Backspot Review: Devery Jacobs Commands This Complex, Queer, Cheerleading Coming-Of-Age Drama – SlashFilm


“Backspot” walks a delicate line between traditional teen fare and an adult-centric drama, which is precisely the intersection Riley inhabits. When she and her girlfriend Amanda share the screen outside of the gym, it feels like the story “Bend it Like Beckham” would have been if it were allowed to be canonically queer. The always wonderful Shannyn Sossamon is a great addition as Riley’s straight-laced mother, but in typical teen movie fashion,, we don’t get as much time with her as some viewers might like. But that’s because it’s not about those who orbit Riley, it’s about Riley, and the way Waterson displays her interior life is one of the strongest parts of the film. 

There’s a frenetic, intense energy to the camera movements of the physical demands of cheerleading, but that’s par for the course in a post-“Stick It” world. Waterson takes a similar stance toward all of Riley’s emotions, with swirling, romantic bliss when Riley and Amanda have intimate scenes. Or there’s the anxious, invasive portrayal of her trichotillomania, obsessively isolating the action of picking at her eyebrow hair in extreme close-ups. This stylish approach intertwines Riley’s external presentation with her true feelings, a fascinating bit of commentary on the way we are always, always curating the face we allow the world to see. We’re constantly performing in the competition of life, and we seldom let anyone know just how hard it can be to get by.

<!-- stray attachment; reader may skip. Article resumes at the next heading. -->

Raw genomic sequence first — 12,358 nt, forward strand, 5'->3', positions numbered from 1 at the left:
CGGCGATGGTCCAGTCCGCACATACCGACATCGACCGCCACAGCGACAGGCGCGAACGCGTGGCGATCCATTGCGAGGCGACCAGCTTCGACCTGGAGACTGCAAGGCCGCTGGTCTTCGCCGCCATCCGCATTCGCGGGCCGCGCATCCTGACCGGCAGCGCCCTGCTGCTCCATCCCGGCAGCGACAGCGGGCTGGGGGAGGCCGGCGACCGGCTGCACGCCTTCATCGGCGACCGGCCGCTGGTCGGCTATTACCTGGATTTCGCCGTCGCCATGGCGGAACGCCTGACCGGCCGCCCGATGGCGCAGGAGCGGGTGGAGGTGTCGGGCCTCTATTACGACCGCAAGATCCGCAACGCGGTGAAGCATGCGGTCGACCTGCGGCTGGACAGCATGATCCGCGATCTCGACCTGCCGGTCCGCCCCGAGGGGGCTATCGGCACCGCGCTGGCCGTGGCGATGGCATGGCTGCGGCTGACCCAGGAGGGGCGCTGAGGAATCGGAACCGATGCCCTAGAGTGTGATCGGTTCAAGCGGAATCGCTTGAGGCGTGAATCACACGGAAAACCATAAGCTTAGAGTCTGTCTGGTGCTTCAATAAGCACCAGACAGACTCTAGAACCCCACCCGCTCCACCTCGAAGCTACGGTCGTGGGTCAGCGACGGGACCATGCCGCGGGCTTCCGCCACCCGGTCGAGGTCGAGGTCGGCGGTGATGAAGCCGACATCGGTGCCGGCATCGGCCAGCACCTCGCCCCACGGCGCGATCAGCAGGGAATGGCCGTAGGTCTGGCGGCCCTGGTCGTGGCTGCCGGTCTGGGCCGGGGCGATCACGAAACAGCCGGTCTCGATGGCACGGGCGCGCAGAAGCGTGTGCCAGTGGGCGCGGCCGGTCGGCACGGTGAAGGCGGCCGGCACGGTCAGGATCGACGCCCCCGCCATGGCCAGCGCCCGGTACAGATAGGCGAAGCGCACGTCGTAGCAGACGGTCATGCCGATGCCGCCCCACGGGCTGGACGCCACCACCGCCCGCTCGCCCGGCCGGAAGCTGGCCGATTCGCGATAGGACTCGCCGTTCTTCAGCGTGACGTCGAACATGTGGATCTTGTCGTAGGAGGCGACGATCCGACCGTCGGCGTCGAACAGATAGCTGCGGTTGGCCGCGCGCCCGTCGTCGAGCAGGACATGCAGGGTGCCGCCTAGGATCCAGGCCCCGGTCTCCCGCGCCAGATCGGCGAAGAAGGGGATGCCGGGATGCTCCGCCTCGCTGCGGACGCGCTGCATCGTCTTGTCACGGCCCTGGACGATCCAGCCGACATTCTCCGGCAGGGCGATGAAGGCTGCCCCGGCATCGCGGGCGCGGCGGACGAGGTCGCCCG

Waterson elects not to hide the pools of sweat or imperfections hidden beneath the well-worn tropes of determination and ambition, but the script adds in a bevy of story threads seldom explored. Riley and Amanda are a biracial queer couple where neither woman is white. Riley has a queer role model in Eileen, who is herself an intense mess of a human being. Riley’s dad may or may not be emotionally abusive, but Riley doesn’t have time to really explore any of this, because she’s got training to do.

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